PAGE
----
Searching is a movie about a father, David Kim (John Cho) whose daughter goes missing, so he begins a frantic search for her. Where this movie differs, is that we, the audience, view the movie through screens – computer screens, phone screens, Youtube, news reports and even security cameras. This is a movie that most accurately reflects our screen-life right now, and you know what? It’s brilliant.
For a movie focused on screens, the director and the cast and the story still have such an intense emotional impact. The movie begins with an FYI of sorts, setting up where David and Margot (his 16 year old daughter) are in their lives by showing family photos and family videos taken of Margot and Pam, her mum and David’s wife – who eventually through hospital photos, and emails of test results, we see was diagnosed with lymphoma.
But life has to go on, even when you’re fighting cancer. We see Pam teach Margot piano, and David searches for information on Google on how to live with lymphoma as a family and Margot marks the dates in their family calendar of when her mum is coming home – until she deletes the entry.
Very effectively, in the space of a few minutes, the movie sets up a loving family life for the Kims, and then shows the grief they still feel when David types out a message to Margot telling her her mother would proud of her… and then deletes it.
It’s a mesmerising opening, but when the movie begins proper, everything goes up a notch.
Like I said, the audience views the movie through screens, so for all of it John Cho is centre stage, his face showing every emotion of a father losing his shit as he begins to realise his daughter is missing, and that he really doesn’t actually know her any longer.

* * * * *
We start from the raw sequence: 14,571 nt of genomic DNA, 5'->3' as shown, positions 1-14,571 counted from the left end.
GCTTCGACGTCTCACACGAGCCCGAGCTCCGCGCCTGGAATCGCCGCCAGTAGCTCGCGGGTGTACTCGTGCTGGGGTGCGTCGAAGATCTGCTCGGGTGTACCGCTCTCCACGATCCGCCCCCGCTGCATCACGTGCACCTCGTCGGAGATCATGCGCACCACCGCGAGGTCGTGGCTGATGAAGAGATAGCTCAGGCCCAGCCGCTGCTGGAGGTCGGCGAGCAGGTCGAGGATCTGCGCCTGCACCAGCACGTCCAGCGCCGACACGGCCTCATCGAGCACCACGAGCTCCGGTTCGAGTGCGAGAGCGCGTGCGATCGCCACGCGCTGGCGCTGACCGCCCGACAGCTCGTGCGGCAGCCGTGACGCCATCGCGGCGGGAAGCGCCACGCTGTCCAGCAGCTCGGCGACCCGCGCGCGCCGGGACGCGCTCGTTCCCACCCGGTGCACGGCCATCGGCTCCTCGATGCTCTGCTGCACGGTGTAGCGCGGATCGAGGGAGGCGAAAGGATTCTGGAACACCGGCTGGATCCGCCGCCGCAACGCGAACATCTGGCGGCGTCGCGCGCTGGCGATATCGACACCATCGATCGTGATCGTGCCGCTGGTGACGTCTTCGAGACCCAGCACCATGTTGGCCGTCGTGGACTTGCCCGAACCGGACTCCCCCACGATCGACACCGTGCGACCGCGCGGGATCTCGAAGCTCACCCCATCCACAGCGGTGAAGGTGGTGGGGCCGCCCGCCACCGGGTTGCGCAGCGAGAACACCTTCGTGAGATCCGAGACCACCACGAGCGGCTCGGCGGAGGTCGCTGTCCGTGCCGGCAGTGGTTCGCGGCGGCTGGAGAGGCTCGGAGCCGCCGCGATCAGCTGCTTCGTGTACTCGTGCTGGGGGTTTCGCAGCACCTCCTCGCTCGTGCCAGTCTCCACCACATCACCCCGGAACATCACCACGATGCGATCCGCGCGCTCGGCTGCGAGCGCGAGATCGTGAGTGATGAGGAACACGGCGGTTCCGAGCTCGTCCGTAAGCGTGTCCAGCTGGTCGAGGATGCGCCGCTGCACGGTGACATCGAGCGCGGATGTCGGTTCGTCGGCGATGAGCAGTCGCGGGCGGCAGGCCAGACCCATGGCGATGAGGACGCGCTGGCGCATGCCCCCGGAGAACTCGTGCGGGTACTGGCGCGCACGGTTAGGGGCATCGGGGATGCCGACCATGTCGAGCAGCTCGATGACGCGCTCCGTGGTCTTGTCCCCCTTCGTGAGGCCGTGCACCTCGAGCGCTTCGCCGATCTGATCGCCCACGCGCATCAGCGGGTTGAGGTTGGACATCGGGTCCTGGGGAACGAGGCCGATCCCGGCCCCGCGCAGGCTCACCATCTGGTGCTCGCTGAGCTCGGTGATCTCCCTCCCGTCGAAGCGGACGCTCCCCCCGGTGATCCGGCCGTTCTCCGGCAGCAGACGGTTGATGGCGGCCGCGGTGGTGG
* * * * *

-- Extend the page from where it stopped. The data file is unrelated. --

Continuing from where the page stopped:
In an effort to help the detective – Vick (Debra Messing) – on her investigation, he goes into Margot’s laptop, and into her social media and email and realises the truth of his daughter – that she’s alone, that’s she’s still grieving for her mother and trying to find a connection out there in the internet that she doesn’t have at home or anywhere else in her life. He doesn’t know her, but he will find her – and he is relentless in his search.
And yes, the movie conveys that determination, and his fear so wonderfully. I particularly liked how he tracked down a 17 year old asshole – you know the kind who trolls posts on facebook of news reports? And someone films him fighting with this kid at a movie theatre and puts it up on youtube – pretty reflective of our smartphone of life, don’t you think? And it absolutely makes the point of David’s desperation and fear in a few short seconds.
The movie isn’t done with the audience in the innovative way it’s filmed – there are twists in the tale, the kind that left me on the edge of my seat, mouth slightly open going what-the what.
I went in expecting a thriller, but I got so much more with this movie — from the innovative way it’s put together, while still retaining such an emotional impact and the commentary on our lives today … this is one of the most impressive movies I’ve seen in a long time. Go see it. GOOO.